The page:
Understanding the Flu: Host and Environmental Factors Associated With Susceptibility to Influenza Virus-Induced Disease

By Lauren M. Neighbours and Meagan F. Vaughn
2013, Vol. 5 No. 09 | pg. 4/4 |


In this paper, we reviewed current experimental and epidemiological evidence for host and environmental factors associated with influenza virus susceptibility. Although recent studies have attempted to associate specific genes and genetic polymorphisms with influenza virus susceptibility or resistance, most of the available data for susceptibility factors involves activation of the immune response in the infected host according to genetic predisposition or exposure to various environmental stimuli. The current lack of identified influenza susceptibility genes is likely attributed to the difficulties associated with invasive research in human population-based association studies. Animal models, such as the mouse, ferret, cotton rat, hamster and macaque, have been a useful way to study influenza virus pathogenesis, and mice in particular have enabled the identification of several candidate susceptibility genes. Other factors, such as gender and preexisting medical conditions, have also been associated with complications resulting from influenza virus infection (83,160,161).

On the other hand, many aspects of the field remain unresolved because of contradictory reports in the literature and a lack of human-based research studies. Despite extensive research examining the effects of influenza virus infection and/or vaccination in pregnant and immunosenescent individuals, for example, conflicting reports still remain on the risk of fetal congenital anomalies to infected pregnant women and the efficacy of influenza vaccination in the aged population. Although multiple studies have demonstrated an association between influenza-associated complications and preexisting medical conditions such as asthma and COPD, few studies have demonstrated a causal relationship between exacerbations of these respiratory conditions and influenza virus infection. Moreover, studies utilizing mouse models of influenza virus infection have identified several genetic factors that are implicated in influenza virus susceptibility; however, many of these genetic associations have not yet been validated by human studies.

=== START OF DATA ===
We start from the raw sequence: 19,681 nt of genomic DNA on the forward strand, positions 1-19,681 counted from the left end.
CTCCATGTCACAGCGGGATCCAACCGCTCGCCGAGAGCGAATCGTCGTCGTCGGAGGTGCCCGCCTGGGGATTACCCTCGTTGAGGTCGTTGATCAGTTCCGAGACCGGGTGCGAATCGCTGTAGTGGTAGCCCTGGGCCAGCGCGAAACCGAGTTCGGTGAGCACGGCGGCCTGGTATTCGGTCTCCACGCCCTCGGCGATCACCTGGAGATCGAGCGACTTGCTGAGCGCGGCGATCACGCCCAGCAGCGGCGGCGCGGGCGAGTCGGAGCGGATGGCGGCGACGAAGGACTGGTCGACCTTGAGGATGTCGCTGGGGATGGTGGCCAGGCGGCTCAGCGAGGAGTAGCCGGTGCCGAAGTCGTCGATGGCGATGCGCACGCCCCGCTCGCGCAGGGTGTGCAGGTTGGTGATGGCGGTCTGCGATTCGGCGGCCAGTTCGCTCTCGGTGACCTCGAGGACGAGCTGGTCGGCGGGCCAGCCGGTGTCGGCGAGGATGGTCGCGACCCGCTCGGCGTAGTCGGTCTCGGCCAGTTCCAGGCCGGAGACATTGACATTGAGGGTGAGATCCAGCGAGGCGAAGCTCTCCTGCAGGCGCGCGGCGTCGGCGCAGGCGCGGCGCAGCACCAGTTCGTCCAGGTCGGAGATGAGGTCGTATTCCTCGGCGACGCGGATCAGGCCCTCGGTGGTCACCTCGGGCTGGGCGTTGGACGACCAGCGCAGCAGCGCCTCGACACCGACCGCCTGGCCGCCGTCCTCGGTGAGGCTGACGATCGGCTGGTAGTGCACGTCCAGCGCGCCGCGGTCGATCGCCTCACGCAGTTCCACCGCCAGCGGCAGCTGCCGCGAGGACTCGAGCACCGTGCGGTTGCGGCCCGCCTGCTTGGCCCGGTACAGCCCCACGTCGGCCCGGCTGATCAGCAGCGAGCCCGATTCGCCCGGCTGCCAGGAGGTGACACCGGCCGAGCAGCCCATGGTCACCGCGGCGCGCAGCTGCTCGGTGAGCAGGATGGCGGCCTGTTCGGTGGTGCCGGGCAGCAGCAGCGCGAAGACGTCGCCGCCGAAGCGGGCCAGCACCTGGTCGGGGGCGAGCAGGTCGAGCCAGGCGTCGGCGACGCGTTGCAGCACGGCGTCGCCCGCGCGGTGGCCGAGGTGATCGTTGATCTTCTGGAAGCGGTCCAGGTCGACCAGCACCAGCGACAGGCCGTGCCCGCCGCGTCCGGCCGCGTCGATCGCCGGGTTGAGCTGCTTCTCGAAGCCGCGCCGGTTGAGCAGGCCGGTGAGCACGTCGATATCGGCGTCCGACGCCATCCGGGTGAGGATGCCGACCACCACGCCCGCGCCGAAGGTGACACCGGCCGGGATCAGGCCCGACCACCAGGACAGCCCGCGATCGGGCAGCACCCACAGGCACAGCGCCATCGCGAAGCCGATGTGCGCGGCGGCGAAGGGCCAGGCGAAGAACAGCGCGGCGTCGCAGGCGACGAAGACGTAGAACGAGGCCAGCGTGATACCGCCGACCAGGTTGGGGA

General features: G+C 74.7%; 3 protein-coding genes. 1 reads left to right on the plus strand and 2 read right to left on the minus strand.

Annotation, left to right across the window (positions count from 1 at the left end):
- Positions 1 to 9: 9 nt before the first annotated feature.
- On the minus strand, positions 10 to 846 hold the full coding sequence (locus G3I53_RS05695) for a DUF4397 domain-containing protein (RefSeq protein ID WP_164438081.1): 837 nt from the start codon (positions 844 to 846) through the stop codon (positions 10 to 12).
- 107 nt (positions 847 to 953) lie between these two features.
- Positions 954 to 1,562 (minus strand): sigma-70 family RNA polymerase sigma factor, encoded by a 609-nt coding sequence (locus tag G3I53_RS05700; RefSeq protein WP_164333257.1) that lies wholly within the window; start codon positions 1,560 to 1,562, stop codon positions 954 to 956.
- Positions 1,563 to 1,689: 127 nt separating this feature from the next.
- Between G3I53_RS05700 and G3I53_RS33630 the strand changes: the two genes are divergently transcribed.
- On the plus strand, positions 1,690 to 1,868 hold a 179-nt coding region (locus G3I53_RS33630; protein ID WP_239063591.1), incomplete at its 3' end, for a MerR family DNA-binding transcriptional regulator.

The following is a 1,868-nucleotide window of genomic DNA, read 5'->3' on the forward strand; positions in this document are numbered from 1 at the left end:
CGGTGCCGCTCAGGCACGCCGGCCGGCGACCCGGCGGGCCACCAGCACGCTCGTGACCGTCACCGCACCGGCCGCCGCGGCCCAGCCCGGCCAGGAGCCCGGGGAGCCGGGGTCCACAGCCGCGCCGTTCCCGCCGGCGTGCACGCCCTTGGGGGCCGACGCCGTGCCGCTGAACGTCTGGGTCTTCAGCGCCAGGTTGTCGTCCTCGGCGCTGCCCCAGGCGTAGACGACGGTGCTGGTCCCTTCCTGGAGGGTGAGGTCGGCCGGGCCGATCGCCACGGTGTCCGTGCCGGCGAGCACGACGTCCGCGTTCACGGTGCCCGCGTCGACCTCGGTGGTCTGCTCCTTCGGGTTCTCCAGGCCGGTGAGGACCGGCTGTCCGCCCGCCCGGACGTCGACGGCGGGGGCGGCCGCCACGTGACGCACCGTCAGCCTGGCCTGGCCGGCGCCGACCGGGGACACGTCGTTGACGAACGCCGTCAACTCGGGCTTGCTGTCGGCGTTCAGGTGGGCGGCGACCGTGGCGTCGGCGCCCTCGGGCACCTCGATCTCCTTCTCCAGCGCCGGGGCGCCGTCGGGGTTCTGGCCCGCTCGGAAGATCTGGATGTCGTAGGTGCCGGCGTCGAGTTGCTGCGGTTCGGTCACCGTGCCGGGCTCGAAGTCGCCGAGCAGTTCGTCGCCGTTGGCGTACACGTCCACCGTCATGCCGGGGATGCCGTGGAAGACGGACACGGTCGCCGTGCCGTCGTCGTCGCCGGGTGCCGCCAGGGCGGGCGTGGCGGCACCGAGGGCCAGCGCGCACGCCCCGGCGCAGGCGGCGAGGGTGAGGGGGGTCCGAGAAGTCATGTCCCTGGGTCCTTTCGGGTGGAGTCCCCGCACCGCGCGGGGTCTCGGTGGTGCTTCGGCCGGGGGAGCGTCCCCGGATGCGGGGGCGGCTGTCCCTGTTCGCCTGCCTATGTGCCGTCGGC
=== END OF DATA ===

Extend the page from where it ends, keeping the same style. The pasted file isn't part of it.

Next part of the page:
A significant amount of the research that has focused on the effects of stress on the host, either physical or emotional, shows that stress causes increased morbidity and mortality following influenza virus infection. In murine studies, inflammation caused by stress appears to play a critical role in this increased susceptibility. Host nutritional status is also an important factor in determining susceptibility to and outcome of influenza virus infection. Not surprisingly, the ability to mount a sufficient immune response against the virus was diminished in mice deprived of essential vitamins and nutrients. Interestingly, polyunsaturated fatty acids such as fish oil, which have gained popularity in recent years for their anti-inflammatory properties, had an adverse effect on the clearance and recovery from influenza virus infection in mice. The protective effect of polyunsaturated fats during influenza virus infection has yet to be studied in humans; however, given their widespread use, epidemiologic studies are warranted. In addition to undernutrition, obesity also affects the severity of influenza-induced disease and was identified as a major risk factor for hospitalization and death during the 2009 H1N1 pandemic.